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Gene lay beside me in bed, like a dream after the year he’d been gone to fight under the Gordians. His skin seemed paler, although that could have been the moon playing tricks on me.

And my heart.

I spent every day worrying over him, wondering if and when he might come back. If he’d be all in one piece.

And he was.

Thank the gods, he was.

But he had accumulated a new mass of scars—light and glowing against his usual tan—along his sides and arms. My fingers found a patch by his armpit, following them down to his ribs.

Gene opened his eyes like he’d feigned sleep.

“What are you doing awake this late?” His husky voice pulled me closer to him, but only barely.

“A habit, that’s all.” The intensity in his blue eyes unnerved me. My husband had never left me intimidated before.

My father told me that he might return different. All soldiers did.

And he was.

Warmth cupped the back of my arm, and I wormed closer, wanting to sink into him.

“What keeps you up?” His voice dipped in my ears as he pulled my head against his shoulder.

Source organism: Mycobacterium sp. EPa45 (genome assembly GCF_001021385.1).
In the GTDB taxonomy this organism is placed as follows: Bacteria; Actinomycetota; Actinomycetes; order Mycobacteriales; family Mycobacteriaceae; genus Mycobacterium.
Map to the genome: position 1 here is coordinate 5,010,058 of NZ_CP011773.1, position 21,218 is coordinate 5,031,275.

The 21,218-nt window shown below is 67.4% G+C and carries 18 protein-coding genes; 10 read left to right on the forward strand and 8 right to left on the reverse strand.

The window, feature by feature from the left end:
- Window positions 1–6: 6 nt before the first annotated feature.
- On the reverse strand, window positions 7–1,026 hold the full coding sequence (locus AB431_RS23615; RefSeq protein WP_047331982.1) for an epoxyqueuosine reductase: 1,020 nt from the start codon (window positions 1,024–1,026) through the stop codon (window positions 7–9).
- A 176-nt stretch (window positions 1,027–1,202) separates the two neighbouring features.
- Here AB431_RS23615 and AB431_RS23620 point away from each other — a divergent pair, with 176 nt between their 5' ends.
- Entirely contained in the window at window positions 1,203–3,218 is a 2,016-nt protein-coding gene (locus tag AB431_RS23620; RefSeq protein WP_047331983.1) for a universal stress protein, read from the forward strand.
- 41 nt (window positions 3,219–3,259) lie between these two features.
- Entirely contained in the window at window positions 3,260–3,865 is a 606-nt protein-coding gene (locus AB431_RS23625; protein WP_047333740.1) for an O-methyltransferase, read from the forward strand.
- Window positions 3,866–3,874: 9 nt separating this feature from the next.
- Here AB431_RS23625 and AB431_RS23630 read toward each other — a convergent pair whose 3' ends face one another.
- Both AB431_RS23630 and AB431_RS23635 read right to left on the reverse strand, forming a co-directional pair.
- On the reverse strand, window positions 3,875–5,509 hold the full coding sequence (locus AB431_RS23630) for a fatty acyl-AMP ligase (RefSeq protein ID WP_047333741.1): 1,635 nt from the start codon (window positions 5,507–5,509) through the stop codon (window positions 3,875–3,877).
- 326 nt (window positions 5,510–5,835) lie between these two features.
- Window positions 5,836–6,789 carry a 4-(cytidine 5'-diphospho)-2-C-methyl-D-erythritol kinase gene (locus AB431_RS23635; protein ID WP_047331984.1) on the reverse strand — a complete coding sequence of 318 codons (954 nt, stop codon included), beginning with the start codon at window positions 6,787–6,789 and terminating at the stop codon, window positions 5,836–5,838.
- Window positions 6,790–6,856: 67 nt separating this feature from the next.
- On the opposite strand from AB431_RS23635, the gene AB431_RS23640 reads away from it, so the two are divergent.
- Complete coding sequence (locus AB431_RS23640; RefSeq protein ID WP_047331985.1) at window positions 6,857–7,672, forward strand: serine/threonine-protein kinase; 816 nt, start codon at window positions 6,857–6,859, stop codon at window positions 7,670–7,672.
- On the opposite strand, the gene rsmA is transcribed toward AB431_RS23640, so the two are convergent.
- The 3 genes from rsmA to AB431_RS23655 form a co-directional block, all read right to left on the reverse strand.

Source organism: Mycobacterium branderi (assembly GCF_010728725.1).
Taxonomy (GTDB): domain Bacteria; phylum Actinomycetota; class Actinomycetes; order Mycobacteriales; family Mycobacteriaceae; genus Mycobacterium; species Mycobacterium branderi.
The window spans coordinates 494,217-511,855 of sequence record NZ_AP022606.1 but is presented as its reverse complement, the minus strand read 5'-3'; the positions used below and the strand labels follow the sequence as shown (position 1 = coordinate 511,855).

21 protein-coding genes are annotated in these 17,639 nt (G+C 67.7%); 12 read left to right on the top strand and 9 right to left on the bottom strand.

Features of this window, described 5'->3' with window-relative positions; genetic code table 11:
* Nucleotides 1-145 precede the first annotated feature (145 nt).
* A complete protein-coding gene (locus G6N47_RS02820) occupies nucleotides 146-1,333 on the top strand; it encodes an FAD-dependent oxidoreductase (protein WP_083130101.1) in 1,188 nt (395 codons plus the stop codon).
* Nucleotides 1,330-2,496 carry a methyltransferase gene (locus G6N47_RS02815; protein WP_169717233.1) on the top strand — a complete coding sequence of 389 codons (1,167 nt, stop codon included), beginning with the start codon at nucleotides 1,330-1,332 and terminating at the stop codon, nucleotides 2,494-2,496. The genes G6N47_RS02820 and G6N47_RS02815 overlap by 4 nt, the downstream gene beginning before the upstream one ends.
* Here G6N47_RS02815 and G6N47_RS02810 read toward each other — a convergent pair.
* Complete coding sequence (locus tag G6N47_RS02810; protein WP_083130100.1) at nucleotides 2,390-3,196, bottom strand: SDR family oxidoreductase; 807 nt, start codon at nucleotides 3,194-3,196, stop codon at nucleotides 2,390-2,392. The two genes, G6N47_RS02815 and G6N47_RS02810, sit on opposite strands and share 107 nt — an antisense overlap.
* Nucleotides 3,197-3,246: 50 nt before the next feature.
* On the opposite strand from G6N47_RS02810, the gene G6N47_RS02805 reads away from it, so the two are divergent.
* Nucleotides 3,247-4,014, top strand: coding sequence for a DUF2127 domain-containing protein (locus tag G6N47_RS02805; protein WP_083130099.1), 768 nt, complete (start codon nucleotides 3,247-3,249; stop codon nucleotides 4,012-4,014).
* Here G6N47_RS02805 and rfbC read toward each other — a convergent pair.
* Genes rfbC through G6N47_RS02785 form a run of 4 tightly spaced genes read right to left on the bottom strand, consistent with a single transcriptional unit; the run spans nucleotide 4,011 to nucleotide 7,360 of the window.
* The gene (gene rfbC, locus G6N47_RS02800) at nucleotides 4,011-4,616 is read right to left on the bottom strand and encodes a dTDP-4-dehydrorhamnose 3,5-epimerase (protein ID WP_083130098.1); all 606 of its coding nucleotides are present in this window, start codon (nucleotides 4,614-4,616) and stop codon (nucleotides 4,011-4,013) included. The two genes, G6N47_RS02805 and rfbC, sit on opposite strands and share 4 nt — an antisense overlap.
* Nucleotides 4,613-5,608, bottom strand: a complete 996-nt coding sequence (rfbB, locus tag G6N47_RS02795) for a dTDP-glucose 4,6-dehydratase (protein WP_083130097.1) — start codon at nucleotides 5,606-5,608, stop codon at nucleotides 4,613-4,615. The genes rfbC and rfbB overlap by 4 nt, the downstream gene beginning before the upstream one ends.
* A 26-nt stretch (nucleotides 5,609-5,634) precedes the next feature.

“I worry—worried—about you. Out there. Fighting.” The truth was I’d spent an hour or more each night in front of our window with a bowl or herbs and oils and salts, begging the gods and the universe for Gene’s return.

“You don’t need to worry about me anymore.” The sweet scent of him lulled me into comfort, removing the layers of stress and anxiety from between my brows.

His heat surrounded me, relaxing me past the fear of waking up without him again.

“I can protect you, now. Provide for you. And I’m not going anywhere,” my dreams said in his voice.

I wanted to believe him.

But I knew better.